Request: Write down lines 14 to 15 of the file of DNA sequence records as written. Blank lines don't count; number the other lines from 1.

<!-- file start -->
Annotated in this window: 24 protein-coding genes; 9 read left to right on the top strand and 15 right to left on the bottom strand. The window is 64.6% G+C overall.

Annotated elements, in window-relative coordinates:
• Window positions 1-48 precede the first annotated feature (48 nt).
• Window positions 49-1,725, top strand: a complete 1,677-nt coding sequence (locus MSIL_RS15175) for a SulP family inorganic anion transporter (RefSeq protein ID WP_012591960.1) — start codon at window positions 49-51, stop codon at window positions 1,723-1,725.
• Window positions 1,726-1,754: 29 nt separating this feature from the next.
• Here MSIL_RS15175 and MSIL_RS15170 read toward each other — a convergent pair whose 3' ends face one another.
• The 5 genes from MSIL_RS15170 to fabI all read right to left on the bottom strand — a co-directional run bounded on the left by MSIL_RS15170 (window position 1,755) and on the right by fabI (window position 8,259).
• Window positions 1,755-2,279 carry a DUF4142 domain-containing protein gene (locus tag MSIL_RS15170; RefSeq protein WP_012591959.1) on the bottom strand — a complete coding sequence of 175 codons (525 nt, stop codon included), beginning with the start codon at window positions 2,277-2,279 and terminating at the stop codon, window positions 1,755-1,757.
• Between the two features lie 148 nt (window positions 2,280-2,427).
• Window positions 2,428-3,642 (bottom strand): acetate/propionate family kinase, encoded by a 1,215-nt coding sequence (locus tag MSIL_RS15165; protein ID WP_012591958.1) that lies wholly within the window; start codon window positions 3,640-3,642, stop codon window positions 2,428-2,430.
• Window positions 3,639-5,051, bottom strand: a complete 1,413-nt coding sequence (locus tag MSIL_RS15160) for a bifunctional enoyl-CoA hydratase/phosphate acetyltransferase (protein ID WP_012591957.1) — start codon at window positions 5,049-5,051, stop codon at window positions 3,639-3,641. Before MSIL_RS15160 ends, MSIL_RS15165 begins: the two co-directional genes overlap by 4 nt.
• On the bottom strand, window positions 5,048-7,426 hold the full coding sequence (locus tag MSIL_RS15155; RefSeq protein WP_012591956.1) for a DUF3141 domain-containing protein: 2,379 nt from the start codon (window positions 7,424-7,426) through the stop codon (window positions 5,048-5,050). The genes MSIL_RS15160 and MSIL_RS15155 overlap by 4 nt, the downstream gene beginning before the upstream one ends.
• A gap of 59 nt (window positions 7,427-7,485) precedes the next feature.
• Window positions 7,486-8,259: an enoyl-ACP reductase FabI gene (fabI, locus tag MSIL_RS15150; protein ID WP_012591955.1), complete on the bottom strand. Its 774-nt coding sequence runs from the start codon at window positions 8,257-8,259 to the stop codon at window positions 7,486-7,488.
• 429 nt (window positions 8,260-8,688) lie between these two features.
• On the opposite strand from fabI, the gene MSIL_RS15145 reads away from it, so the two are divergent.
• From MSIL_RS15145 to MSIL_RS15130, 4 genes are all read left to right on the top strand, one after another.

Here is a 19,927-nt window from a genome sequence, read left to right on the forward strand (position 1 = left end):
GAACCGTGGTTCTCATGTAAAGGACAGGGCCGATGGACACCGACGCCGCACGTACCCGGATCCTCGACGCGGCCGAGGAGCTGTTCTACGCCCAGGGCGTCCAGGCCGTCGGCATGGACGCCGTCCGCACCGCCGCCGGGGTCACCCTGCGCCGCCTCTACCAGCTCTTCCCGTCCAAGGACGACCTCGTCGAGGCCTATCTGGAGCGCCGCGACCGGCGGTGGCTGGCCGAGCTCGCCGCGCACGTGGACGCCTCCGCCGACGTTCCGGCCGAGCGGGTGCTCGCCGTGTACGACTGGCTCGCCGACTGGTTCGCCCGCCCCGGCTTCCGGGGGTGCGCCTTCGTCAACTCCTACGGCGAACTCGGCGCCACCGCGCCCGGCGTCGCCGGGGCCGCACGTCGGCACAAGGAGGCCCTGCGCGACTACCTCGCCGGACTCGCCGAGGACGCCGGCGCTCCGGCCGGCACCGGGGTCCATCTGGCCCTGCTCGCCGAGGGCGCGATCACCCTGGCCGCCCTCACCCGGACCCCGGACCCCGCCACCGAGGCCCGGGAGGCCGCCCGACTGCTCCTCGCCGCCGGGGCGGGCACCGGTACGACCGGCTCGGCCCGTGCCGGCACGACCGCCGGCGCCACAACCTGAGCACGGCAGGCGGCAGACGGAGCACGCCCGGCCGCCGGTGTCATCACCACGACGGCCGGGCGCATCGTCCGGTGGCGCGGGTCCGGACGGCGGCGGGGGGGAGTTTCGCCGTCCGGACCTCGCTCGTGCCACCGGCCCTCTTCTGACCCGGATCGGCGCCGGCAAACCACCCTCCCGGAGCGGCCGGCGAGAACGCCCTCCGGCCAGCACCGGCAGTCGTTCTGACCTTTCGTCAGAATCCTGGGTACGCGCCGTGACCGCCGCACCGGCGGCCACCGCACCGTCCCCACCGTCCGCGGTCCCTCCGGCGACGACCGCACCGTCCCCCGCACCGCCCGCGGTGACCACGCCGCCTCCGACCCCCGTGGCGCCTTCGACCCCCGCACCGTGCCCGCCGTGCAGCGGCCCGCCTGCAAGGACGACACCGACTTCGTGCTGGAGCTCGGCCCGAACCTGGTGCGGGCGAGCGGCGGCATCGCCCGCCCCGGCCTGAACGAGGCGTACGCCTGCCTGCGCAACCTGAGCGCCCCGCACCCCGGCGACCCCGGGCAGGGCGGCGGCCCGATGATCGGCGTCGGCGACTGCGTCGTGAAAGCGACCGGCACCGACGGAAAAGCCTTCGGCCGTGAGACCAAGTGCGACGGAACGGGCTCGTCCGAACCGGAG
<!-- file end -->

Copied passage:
• Window positions 7,486-8,259: an enoyl-ACP reductase FabI gene (fabI, locus tag MSIL_RS15150; protein ID WP_012591955.1), complete on the bottom strand. Its 774-nt coding sequence runs from the start codon at window positions 8,257-8,259 to the stop codon at window positions 7,486-7,488.
• 429 nt (window positions 8,260-8,688) lie between these two features.